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It was during the time that Kellogg was owned by Western Electric (1902 to 1909) that some of the most noteworthy products came out of the Kellogg factory. One such advanced instrument was known as the Graba-phone.

The telephone is claimed to be the first handset or cradle type telephone made in America. It came about due to the influx, into America, of the "French" handset phone which was considered a great new trend. This type of phone was not previously seen in America due to the Bell Co. reluctance to manufacture a handset phone because of poor transmitter performance.

The first model left the Kellogg factory in 1905 and was manufactured, with various modifications, for nearly thirty years. The early years of the century saw the heyday of the silent movies and it was the unique appearance of the Graba-phone that created the great demand for this instrument. One of the advertising slogans for the Graba-phone was "Grabaphone and Talk Right!"

The Graba-phone is not really a complete phone as, in most versions, the actual instrument only comprised tha handset and switchhook assembly, very much like the candlestick phone of the era. The bell, induction coil and any other accesories were mounted in separate boxes connected to the instrument by cords.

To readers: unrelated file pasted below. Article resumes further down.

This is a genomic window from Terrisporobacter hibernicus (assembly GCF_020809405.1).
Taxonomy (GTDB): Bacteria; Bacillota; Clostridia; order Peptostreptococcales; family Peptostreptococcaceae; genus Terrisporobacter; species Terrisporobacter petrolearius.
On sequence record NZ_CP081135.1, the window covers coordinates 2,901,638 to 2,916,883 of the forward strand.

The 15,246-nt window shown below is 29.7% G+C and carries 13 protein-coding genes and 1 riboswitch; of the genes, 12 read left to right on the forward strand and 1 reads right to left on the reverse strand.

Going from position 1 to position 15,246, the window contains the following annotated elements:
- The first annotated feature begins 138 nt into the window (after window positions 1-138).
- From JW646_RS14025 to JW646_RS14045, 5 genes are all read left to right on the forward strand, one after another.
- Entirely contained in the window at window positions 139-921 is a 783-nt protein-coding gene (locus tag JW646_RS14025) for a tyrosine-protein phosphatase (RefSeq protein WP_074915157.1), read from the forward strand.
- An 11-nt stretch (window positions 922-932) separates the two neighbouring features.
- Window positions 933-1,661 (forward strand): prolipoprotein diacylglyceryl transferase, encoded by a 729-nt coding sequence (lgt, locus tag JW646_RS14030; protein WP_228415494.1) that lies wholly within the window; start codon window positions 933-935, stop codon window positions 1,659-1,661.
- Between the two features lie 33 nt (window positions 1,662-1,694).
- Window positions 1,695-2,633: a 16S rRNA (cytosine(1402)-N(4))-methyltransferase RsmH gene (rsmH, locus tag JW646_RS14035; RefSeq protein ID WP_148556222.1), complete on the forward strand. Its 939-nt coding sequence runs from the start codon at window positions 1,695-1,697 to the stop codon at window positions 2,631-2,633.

The Kellogg Graba-phone was manufactured in many versions. The common battery model came with an enclosed bell box which also housed the induction coil and sold for US$21.50 complete. The magneto version could be obtained with a combined wall mounted bell and generator box which also contained the induction coil. There was also a magneto version where the generator, bells and induction coil were housed in a metal box which formed part of the main instrument. As the years went by an automatic version was released incorporating the standard Kellogg "new automatic calling dial".

There were also wall type Graba-phones. These included extension sets where no bells were needed and also complete sets where the Graba-phone handset hung vertically on the side of a metal box containing all parts.

There was even a large wooden wallset complete with generator. This had the Graba-phone pedestal mounted on the top above the writing slope.

Early versions of the instrument had a pedestal almost as high as the conventional candlestick of the day but as time progressed, the height of the pedestal was reduced and the cradle was simplified to keep up with modern trends. The Graba-phone of the late 1920's and early 1930's was a modern looking instrument and was superseeded mainly by the advent of the bakelite instrument.

Success breeds imitators - at least one American company, specialising in re-building telephones, marketed a "Grab-a-phone" - just spelled differently.

Graba-phones found their way into many parts of the world but none were more striking than one that was "decorated" for its owner in the style of Louis XIV. All exposed metal parts were silver plated and the bakelite handgrip, mouthpiece and earpiece were enameled in old ivory finish. Pink floral decorations covered the base, receiver and handle while the cord was pink with a silver thread wound through it. The green felt base was replaced with pink plush. Truly a phone with great tone!

Originally printed in the September 1992 edition of the Newsletter

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